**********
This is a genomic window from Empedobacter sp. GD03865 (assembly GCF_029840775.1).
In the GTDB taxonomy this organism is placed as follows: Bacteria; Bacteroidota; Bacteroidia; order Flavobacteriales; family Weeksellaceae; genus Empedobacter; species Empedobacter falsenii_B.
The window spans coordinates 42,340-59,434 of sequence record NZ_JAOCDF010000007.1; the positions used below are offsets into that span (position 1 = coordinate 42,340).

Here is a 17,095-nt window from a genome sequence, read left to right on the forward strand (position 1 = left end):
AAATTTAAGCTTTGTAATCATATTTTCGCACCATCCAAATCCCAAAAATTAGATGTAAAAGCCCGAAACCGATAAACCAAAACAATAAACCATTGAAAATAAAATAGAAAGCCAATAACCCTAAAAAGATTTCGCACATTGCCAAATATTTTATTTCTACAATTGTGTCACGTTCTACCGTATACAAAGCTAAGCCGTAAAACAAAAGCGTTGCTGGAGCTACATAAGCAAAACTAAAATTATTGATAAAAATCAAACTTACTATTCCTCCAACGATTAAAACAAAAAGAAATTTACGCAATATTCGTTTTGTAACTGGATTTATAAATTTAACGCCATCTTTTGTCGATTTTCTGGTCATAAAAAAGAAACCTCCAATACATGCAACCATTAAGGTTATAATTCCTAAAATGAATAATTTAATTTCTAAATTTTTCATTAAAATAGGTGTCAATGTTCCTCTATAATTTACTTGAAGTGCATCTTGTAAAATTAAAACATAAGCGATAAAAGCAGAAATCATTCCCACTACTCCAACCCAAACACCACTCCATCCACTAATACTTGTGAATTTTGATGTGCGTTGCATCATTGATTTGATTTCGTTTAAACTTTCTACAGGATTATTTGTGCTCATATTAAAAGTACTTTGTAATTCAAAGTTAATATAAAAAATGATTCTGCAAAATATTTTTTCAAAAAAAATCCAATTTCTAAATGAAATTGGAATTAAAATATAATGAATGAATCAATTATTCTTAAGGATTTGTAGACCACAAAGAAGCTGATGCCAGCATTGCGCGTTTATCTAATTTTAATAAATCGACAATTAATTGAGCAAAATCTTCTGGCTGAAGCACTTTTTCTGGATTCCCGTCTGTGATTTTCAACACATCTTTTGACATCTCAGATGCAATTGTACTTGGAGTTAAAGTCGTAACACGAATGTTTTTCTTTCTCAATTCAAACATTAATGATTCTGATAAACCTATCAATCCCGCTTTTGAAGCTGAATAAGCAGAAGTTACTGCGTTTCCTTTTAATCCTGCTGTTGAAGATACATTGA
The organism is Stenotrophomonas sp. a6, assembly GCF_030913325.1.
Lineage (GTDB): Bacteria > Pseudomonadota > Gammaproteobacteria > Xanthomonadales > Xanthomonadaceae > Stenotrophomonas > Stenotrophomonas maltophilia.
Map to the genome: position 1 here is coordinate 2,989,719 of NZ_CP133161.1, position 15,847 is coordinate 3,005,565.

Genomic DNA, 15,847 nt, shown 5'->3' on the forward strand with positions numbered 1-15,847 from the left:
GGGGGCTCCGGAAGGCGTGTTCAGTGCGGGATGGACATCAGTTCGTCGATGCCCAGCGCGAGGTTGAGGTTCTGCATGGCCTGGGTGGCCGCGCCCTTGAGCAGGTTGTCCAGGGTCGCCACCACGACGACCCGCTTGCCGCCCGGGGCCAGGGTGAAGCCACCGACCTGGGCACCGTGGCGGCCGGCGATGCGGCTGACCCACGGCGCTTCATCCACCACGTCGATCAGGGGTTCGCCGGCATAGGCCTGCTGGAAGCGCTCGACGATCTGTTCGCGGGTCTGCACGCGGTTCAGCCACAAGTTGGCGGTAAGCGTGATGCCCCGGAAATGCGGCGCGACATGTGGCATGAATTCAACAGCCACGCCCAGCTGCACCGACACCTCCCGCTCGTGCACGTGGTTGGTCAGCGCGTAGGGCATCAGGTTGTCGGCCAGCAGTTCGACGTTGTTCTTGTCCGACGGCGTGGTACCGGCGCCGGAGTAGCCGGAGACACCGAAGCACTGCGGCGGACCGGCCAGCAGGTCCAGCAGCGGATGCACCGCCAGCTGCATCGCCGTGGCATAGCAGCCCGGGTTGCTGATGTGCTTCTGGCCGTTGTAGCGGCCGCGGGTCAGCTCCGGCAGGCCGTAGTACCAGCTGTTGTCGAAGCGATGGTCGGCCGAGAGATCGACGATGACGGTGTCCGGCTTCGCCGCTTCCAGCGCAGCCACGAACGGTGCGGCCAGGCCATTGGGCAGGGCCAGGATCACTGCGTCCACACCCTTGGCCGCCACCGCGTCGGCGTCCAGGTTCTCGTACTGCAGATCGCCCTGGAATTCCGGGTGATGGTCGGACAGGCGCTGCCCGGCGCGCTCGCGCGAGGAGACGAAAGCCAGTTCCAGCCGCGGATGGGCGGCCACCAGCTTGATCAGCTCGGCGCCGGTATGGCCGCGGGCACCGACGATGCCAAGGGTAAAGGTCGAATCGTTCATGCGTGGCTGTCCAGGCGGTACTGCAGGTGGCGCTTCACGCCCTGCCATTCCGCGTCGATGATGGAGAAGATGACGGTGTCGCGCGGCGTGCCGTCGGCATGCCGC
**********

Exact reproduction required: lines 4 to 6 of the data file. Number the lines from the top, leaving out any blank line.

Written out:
Here is a 17,095-nt window from a genome sequence, read left to right on the forward strand (position 1 = left end):
AAATTTAAGCTTTGTAATCATATTTTCGCACCATCCAAATCCCAAAAATTAGATGTAAAAGCCCGAAACCGATAAACCAAAACAATAAACCATTGAAAATAAAATAGAAAGCCAATAACCCTAAAAAGATTTCGCACATTGCCAAATATTTTATTTCTACAATTGTGTCACGTTCTACCGTATACAAAGCTAAGCCGTAAAACAAAAGCGTTGCTGGAGCTACATAAGCAAAACTAAAATTATTGATAAAAATCAAACTTACTATTCCTCCAACGATTAAAACAAAAAGAAATTTACGCAATATTCGTTTTGTAACTGGATTTATAAATTTAACGCCATCTTTTGTCGATTTTCTGGTCATAAAAAAGAAACCTCCAATACATGCAACCATTAAGGTTATAATTCCTAAAATGAATAATTTAATTTCTAAATTTTTCATTAAAATAGGTGTCAATGTTCCTCTATAATTTACTTGAAGTGCATCTTGTAAAATTAAAACATAAGCGATAAAAGCAGAAATCATTCCCACTACTCCAACCCAAACACCACTCCATCCACTAATACTTGTGAATTTTGATGTGCGTTGCATCATTGATTTGATTTCGTTTAAACTTTCTACAGGATTATTTGTGCTCATATTAAAAGTACTTTGTAATTCAAAGTTAATATAAAAAATGATTCTGCAAAATATTTTTTCAAAAAAAATCCAATTTCTAAATGAAATTGGAATTAAAATATAATGAATGAATCAATTATTCTTAAGGATTTGTAGACCACAAAGAAGCTGATGCCAGCATTGCGCGTTTATCTAATTTTAATAAATCGACAATTAATTGAGCAAAATCTTCTGGCTGAAGCACTTTTTCTGGATTCCCGTCTGTGATTTTCAACACATCTTTTGACATCTCAGATGCAATTGTACTTGGAGTTAAAGTCGTAACACGAATGTTTTTCTTTCTCAATTCAAACATTAATGATTCTGATAAACCTATCAATCCCGCTTTTGAAGCTGAATAAGCAGAAGTTACTGCGTTTCCTTTTAATCCTGCTGTTGAAGATACATTGA
The organism is Stenotrophomonas sp. a6, assembly GCF_030913325.1.